The importance of feline oral health (Proceedings)

The importance of feline oral health (Proceedings)

Aug 01, 2008
By staff

In a recent survey of the health status of over 31,000 dogs and over 15,000 cats examined at veterinary practices in the United States, the most commonly reported disorders were dental calculus (20.5% prevalence in dogs; 24.2% in cats) and gingivitis (19.5% prevalence in dogs; 13.1% in cats) (Lund, Armstrong et al. 1999). Yet according to the 2003 AAHA compliance study, only 35% of dogs and cats with grade 2 or higher periodontal disease receive treatment, and only 15% of those with grade 1 disease receive treatment (The Path to High-Quality Care, American Animal Hospital Assoc., 2003). Since periodontal disease is often preventable, veterinarians have an excellent opportunity to educate clients and improve wellness care for cats by developing an oral health care program.

It is generally accepted that cats lag behind dogs in oral health care, in parallel with the gap in providing overall veterinary care to cats versus dogs. When it comes to oral care, there are several additional factors that may limit oral health care for cats. For example, it may not be easy to perform an oral exam in the conscious cat, and owners are less likely to notice oral disease in cats compared to dogs. Owners do not always understand the importance or value of oral care for either cats or dogs.

Many common oral diseases, such as feline odontoclastic resorptive lesions (FORLs), are painful and impair quality of life. A reluctance to eat due to oral pain can lead to poor body condition, especially in geriatric cats. Chronic oral pain can cause behavior changes such as irritability, lethargy, depression or aggression. Since periodontal disease develops gradually, the cat has time to adapt to the pain, and the owner may misinterpret any changes as simply due to "old age." Often the impact of dental disease on a particular cat is not evident until the owner notices the dramatic improvement after treatment.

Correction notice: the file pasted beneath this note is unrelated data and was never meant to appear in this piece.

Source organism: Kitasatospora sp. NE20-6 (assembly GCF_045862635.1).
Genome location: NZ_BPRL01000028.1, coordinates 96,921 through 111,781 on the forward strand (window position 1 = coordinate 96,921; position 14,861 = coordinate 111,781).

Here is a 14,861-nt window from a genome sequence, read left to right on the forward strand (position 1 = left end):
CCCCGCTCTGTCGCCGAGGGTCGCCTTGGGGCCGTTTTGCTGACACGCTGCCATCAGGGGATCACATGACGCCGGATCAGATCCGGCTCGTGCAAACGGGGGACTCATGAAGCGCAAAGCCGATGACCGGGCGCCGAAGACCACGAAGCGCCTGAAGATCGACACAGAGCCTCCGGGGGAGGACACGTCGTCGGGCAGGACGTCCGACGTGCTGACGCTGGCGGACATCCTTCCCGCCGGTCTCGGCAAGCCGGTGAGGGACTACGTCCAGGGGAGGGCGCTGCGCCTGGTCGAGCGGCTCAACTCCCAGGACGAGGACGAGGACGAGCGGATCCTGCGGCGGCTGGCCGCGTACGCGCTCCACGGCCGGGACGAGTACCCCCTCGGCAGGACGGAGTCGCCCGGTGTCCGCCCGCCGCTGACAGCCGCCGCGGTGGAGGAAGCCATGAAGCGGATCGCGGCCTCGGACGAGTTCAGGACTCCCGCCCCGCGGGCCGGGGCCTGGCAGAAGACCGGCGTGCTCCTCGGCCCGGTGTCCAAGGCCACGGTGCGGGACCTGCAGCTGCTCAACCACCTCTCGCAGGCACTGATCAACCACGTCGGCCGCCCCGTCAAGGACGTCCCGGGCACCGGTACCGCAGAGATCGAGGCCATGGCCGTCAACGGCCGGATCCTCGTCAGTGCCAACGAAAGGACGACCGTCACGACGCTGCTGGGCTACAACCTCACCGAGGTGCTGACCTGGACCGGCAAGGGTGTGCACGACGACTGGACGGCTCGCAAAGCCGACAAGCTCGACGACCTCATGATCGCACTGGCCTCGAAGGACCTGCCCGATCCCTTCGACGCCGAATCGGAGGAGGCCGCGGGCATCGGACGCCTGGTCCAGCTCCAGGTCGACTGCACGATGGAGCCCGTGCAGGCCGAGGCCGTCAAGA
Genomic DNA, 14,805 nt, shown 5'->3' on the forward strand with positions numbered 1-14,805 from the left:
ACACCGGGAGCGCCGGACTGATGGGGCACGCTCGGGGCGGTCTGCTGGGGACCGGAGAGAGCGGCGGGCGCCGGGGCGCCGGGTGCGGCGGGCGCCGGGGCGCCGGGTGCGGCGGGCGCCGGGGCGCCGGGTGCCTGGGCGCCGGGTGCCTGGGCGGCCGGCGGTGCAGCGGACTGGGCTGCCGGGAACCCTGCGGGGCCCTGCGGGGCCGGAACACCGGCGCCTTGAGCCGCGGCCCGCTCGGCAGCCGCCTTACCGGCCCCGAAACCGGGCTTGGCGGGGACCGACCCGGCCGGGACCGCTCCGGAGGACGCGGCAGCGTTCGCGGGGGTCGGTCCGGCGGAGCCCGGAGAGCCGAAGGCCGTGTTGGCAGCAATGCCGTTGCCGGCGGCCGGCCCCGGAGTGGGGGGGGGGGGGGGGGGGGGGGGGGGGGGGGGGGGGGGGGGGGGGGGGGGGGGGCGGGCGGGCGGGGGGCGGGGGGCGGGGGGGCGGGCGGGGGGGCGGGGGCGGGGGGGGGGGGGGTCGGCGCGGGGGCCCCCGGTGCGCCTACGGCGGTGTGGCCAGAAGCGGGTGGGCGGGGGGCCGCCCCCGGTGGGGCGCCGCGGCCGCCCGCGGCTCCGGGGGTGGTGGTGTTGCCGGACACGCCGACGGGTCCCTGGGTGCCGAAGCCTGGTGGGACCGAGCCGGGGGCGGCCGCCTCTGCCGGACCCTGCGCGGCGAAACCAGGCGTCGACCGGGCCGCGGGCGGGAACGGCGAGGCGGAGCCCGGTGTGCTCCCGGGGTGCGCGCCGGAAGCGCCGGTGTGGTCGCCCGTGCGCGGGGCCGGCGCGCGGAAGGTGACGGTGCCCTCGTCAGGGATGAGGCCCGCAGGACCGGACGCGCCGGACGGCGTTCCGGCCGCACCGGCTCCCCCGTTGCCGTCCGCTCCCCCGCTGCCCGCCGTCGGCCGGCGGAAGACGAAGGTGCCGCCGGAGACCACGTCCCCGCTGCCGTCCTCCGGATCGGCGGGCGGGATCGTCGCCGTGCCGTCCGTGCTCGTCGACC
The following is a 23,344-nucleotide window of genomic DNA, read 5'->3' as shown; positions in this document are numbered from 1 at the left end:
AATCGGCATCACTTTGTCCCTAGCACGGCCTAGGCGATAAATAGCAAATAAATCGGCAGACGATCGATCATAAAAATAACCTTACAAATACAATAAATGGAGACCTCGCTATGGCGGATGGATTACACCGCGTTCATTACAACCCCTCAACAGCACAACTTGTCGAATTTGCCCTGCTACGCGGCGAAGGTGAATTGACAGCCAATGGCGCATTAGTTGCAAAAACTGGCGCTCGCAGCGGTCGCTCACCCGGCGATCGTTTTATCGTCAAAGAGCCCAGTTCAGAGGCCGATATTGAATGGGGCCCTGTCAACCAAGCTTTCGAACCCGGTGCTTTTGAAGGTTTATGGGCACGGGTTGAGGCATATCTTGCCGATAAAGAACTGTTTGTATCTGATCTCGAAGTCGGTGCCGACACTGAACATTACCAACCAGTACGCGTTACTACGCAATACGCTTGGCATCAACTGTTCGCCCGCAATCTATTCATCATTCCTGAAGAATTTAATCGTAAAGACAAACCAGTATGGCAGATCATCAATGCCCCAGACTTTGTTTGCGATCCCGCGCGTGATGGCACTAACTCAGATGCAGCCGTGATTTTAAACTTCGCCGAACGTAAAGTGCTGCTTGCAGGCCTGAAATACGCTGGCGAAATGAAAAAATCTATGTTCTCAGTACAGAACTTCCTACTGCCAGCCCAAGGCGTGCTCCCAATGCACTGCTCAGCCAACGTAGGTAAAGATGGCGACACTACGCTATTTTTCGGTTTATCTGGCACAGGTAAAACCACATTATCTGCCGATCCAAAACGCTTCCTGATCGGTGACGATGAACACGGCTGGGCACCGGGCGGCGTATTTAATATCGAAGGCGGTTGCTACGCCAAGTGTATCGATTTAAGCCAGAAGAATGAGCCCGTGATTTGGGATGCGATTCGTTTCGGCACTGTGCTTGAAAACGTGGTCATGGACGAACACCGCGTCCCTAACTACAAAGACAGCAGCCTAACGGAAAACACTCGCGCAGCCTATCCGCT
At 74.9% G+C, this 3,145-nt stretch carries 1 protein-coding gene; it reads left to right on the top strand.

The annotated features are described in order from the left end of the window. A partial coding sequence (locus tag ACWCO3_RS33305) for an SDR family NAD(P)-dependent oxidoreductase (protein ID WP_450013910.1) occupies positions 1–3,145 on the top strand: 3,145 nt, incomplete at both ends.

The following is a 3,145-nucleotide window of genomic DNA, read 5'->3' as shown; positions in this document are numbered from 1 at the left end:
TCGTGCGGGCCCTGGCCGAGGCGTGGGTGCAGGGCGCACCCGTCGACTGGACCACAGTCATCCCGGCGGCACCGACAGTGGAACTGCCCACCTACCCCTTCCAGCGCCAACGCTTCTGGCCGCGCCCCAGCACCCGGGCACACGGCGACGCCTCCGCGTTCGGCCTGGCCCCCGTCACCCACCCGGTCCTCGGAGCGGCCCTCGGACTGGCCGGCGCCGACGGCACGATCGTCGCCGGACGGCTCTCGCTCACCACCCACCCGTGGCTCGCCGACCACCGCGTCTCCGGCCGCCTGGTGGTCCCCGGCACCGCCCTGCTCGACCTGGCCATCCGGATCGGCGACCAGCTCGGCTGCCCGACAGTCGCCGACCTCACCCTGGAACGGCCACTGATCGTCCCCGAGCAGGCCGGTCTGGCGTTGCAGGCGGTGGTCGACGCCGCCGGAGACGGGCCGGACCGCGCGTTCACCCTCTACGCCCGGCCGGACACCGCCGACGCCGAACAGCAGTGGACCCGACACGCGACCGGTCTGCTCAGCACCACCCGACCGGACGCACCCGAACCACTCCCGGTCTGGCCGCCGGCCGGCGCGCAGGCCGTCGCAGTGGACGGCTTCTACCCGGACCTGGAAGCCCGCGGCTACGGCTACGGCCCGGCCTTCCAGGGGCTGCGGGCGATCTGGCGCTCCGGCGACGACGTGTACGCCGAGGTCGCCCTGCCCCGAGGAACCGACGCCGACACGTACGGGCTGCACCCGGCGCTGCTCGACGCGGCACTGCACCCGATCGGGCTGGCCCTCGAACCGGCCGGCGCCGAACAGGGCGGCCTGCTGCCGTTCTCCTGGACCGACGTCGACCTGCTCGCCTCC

In human dentistry, there is increasing recognition of the potential systemic risks associated with periodontal disease, such as cardiovascular disease and bacterial pneumonia. People with diabetes mellitus are 15 times more likely to have tooth loss than people without diabetes. The increased risk appears to be due to several factors, including an impaired host defense against bacterial infection. Cats with diabetes mellitus often have periodontal disease. Part of the management plan for a diabetic cat with poor glycemic control must include management of periodontal disease.

The majority of periodontal pathogens are gram-negative bacteria. In addition to the local inflammatory response causing the periodontitis, systemic bacteremia or endotoxemia with elaboration of inflammatory mediators may occur. Target organs that may sustain damage include the liver, kidneys and lungs. While little research has been conducted on this topic in the cat, evidence from other species, particularly humans and dogs (DeBowes, Mosier et al. 1996), would appear to validate concerns. Other known complications from untreated periodontal disease include osteomyelitis, tooth root abscesses, and oronasal fistulas.

Oral disease may also be a marker for more serious systemic disease in cats. In a 2006 nationwide study of 8,982 cats with oral disease, 14.2% were retrovirus positive (IDEXX Laboratories, data on file). This is much higher than the general population rate of about 3% (Levy, Scott et al. 2006). Knowing the retrovirus status of a cat is essential for optimal assessment, wellness management, and treatment.

Oral ATP (Assessment, Treatment, Prevention) for cats


All cats should receive an oral exam as part of annual wellness care. A good oral exam should include the gingiva, the vestibule (area between the gums and the cheek), palatal and lingual surfaces of the mouth, dorsal and ventral surfaces of the tongue, and the visible pharynx. The sublingual space warrants special attention as it is a common site for neoplasia, particularly squamous cell carcinoma. To examine this area, push the base of the tongue toward the palate with a finger between the rami of the mandible. Local lymph nodes should be palpated for enlargement and the maxilla and mandible should be palpated for swellings or pain. Examine the cat for occlusal abnormalities before opening the mouth, particularly in brachycephalic or dolicocephalic breeds.